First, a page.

• A man has died in Dubbo. The regional city has the biggest number of confirmed COVID cases in western NSW. (NSW Health)Source: NSW Health
A Dubbo man has died as the state's coronavirus pandemic continues to worsen and spread in vulnerable communities.
Karen Michelmore, Sarah Collard

30 Aug 2021 - 12:33 PM  UPDATED 30 Aug 2021 - 7:42 PM

An Aboriginal man has become the first person to die amid the COVID-19 outbreak in western NSW.

Western NSW Health CEO Scott McLachlan confirmed the death in a press conference this morning.

“A very sad and somber day today with the passing of a 50 –year-old Aboriginal man in Dubbo,” Mr McLachlan said.

“Our sincere sympathies and thoughts go out to the family and friends and the broader Aboriginal community across Dubbo and the whole of the region.”

It came as the state recorded at further 1290 cases overnight, and three other deaths in Sydney.

There were another 51 cases in Western NSW, and a further nine in the far west, including seven in Wilcannia.

Mr McLachlan said the man had underlying health conditions and wasn’t vaccinated. 

People urged not to delay vaccination

Mr McLachlan urged people to come forward and get vaccinated, and if they have any signs of symptoms to get tested. 

“This gentleman was not vaccinated,” Mr McLachlan said. 

“We know that people will die if the vaccines don’t get into arms. 

“We know that there’s a lot of misinformation out there, there’s a lot of opportunity for people to get vaccinated across western NSW. 

“Can I please implore everyone, this is time for us all to step get the jab, get double jabbed, don’t mess around any longer. 

“It’s a very sad day for Dubbo and the whole of the region.” 

There are currently 16 people in hospital with COVID across the western region – 12 in Dubbo, and four in Orange. 

Of these, four are in Intensive Care and three are on ventilators.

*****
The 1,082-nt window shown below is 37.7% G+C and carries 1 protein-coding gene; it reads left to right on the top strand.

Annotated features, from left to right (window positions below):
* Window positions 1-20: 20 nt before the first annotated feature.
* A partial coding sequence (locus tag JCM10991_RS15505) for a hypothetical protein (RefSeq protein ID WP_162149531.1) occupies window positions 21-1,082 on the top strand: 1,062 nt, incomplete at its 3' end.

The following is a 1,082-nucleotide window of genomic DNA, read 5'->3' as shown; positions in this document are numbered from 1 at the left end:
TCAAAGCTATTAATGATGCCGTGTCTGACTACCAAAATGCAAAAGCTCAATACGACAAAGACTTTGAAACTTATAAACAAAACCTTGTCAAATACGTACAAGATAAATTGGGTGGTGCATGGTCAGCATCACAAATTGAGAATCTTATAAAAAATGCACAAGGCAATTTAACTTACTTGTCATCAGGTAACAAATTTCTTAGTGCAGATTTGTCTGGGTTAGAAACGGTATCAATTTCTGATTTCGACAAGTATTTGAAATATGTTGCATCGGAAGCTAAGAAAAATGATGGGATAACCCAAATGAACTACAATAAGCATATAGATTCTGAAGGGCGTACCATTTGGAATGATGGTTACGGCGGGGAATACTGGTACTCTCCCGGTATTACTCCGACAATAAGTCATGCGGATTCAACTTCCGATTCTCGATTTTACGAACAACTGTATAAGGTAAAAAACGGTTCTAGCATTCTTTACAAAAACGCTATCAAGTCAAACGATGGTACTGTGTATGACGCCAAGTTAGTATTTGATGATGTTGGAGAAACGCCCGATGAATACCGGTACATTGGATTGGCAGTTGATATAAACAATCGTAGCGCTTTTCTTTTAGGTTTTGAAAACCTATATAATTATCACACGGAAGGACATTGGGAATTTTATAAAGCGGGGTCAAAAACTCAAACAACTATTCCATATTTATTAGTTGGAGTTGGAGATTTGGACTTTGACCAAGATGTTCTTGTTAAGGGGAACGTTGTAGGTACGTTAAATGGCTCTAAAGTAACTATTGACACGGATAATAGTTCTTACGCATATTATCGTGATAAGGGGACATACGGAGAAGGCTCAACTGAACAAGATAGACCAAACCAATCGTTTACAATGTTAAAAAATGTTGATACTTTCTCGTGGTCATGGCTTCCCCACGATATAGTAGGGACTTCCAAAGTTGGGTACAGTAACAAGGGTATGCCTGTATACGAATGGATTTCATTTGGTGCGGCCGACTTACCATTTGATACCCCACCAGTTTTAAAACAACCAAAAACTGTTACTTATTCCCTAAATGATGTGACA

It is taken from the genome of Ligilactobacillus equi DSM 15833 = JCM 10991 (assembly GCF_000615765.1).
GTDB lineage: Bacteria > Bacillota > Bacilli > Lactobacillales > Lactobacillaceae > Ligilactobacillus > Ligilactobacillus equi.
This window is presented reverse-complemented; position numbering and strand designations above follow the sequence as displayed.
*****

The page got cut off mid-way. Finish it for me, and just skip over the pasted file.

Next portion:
“Vaccination is our solution to stop people dying,” Mr McLachlan said. 

“It stops people getting into intensive care, it stops people getting really crook.” 

Labor: fears death could be 'one of many'

Federal Labor's spokesperson for Indigenous affairs Linda Burney sent her condolences to the man's family and friends and said his death is having a devastating impact on the Dubbo community. 

'"He was grand uncle. He saw his grandchild just once."

Ms Burney said she is concerned there could be further deaths in Indigenous communities given the higher rates of chronic illnesses, overcrowded living conditions and lower vaccination rates. 

"I am terribly afraid that this could be the first death of many, I am not trying to be alarmist — I am trying to be realistic," she told NITV News. 

The Wiradjuri woman said his death was preventable and said more should have done to see that Western and Far Western New South Wales had greater access to vaccines. 

"The federal government was warned back in March, 2020, that this was going to be the outcome — They did not step in." 

The federal minister for Indigenous Australians Ken Wyatt said he was "saddened" to hear of the man's death.

"I extend my deepest condolences to his family, the community and everyone touched by his passing – and ask that everyone respect the family’s and community’s privacy," he said in a statement.

"To all Indigenous Australians across Western NSW: We understand that these are very challenging times.

"Remain vigilant, stay at home and protect our mob. If you aren’t yet vaccinated, contact your local Aboriginal Health Service, GP or visit Australia.gov.au to get vaccinated as soon as possible."

Federal vaccine rollout slammed as COVID infects 275 Aboriginal people in Western NSW
Linda Burney says the outbreak in the region, which has infected 275 First Nations people, is a failure of the federal vaccine rollout and an 'unmitigated disaster.'